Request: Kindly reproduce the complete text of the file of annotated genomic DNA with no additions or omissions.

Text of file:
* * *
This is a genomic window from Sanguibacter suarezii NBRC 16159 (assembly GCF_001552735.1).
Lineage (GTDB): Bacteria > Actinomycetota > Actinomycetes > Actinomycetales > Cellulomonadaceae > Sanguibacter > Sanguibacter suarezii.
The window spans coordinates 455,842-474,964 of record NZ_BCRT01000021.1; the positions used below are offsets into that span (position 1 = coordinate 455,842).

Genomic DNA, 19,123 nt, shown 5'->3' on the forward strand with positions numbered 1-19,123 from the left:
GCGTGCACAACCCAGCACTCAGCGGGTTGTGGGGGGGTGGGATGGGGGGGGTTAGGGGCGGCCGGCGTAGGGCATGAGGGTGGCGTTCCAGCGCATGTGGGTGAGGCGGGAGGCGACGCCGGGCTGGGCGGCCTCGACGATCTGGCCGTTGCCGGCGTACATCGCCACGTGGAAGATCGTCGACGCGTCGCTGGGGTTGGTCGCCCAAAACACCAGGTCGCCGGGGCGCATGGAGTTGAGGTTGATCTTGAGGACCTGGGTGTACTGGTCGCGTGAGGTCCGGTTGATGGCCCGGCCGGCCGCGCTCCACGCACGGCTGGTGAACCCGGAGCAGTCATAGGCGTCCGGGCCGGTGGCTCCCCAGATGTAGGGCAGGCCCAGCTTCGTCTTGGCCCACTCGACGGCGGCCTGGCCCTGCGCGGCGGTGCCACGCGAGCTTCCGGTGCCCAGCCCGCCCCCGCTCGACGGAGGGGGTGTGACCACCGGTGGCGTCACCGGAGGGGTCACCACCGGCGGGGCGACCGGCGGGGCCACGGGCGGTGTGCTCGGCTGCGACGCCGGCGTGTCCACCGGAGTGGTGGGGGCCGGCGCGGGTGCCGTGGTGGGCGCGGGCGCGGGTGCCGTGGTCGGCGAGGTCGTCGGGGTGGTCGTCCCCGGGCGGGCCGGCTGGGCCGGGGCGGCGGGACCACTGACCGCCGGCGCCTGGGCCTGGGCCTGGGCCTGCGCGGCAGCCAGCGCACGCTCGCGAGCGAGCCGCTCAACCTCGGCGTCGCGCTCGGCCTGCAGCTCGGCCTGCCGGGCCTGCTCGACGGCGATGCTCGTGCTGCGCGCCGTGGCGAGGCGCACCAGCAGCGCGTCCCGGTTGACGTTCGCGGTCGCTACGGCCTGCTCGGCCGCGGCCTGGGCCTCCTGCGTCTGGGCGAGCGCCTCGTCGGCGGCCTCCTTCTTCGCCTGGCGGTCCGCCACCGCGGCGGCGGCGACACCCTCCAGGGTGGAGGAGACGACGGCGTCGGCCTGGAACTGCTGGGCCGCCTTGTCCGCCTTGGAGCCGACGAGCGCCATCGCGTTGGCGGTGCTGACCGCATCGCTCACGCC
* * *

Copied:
This is a genomic window from Sanguibacter suarezii NBRC 16159 (assembly GCF_001552735.1).
Lineage (GTDB): Bacteria > Actinomycetota > Actinomycetes > Actinomycetales > Cellulomonadaceae > Sanguibacter > Sanguibacter suarezii.
The window spans coordinates 455,842-474,964 of record NZ_BCRT01000021.1; the positions used below are offsets into that span (position 1 = coordinate 455,842).

Genomic DNA, 19,123 nt, shown 5'->3' on the forward strand with positions numbered 1-19,123 from the left:
GCGTGCACAACCCAGCACTCAGCGGGTTGTGGGGGGGTGGGATGGGGGGGGTTAGGGGCGGCCGGCGTAGGGCATGAGGGTGGCGTTCCAGCGCATGTGGGTGAGGCGGGAGGCGACGCCGGGCTGGGCGGCCTCGACGATCTGGCCGTTGCCGGCGTACATCGCCACGTGGAAGATCGTCGACGCGTCGCTGGGGTTGGTCGCCCAAAACACCAGGTCGCCGGGGCGCATGGAGTTGAGGTTGATCTTGAGGACCTGGGTGTACTGGTCGCGTGAGGTCCGGTTGATGGCCCGGCCGGCCGCGCTCCACGCACGGCTGGTGAACCCGGAGCAGTCATAGGCGTCCGGGCCGGTGGCTCCCCAGATGTAGGGCAGGCCCAGCTTCGTCTTGGCCCACTCGACGGCGGCCTGGCCCTGCGCGGCGGTGCCACGCGAGCTTCCGGTGCCCAGCCCGCCCCCGCTCGACGGAGGGGGTGTGACCACCGGTGGCGTCACCGGAGGGGTCACCACCGGCGGGGCGACCGGCGGGGCCACGGGCGGTGTGCTCGGCTGCGACGCCGGCGTGTCCACCGGAGTGGTGGGGGCCGGCGCGGGTGCCGTGGTGGGCGCGGGCGCGGGTGCCGTGGTCGGCGAGGTCGTCGGGGTGGTCGTCCCCGGGCGGGCCGGCTGGGCCGGGGCGGCGGGACCACTGACCGCCGGCGCCTGGGCCTGGGCCTGGGCCTGCGCGGCAGCCAGCGCACGCTCGCGAGCGAGCCGCTCAACCTCGGCGTCGCGCTCGGCCTGCAGCTCGGCCTGCCGGGCCTGCTCGACGGCGATGCTCGTGCTGCGCGCCGTGGCGAGGCGCACCAGCAGCGCGTCCCGGTTGACGTTCGCGGTCGCTACGGCCTGCTCGGCCGCGGCCTGGGCCTCCTGCGTCTGGGCGAGCGCCTCGTCGGCGGCCTCCTTCTTCGCCTGGCGGTCCGCCACCGCGGCGGCGGCGACACCCTCCAGGGTGGAGGAGACGACGGCGTCGGCCTGGAACTGCTGGGCCGCCTTGTCCGCCTTGGAGCCGACGAGCGCCATCGCGTTGGCGGTGCTGACCGCATCGCTCACGCC